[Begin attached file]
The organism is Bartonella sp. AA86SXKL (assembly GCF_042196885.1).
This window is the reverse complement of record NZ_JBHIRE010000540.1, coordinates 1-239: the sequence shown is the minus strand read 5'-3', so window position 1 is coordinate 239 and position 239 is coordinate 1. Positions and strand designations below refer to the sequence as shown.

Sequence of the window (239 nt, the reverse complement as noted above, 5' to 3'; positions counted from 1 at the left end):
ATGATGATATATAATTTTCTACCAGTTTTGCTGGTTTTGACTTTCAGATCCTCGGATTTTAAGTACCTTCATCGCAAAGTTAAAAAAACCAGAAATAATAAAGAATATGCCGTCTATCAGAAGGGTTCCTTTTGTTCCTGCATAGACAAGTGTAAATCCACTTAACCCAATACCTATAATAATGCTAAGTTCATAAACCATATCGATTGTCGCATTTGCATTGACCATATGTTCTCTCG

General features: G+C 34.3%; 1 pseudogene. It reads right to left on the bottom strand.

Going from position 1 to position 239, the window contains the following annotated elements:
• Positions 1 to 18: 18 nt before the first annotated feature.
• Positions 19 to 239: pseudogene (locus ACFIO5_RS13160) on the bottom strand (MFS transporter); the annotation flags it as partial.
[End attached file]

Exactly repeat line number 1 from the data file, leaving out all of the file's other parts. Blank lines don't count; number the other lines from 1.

The organism is Bartonella sp. AA86SXKL (assembly GCF_042196885.1).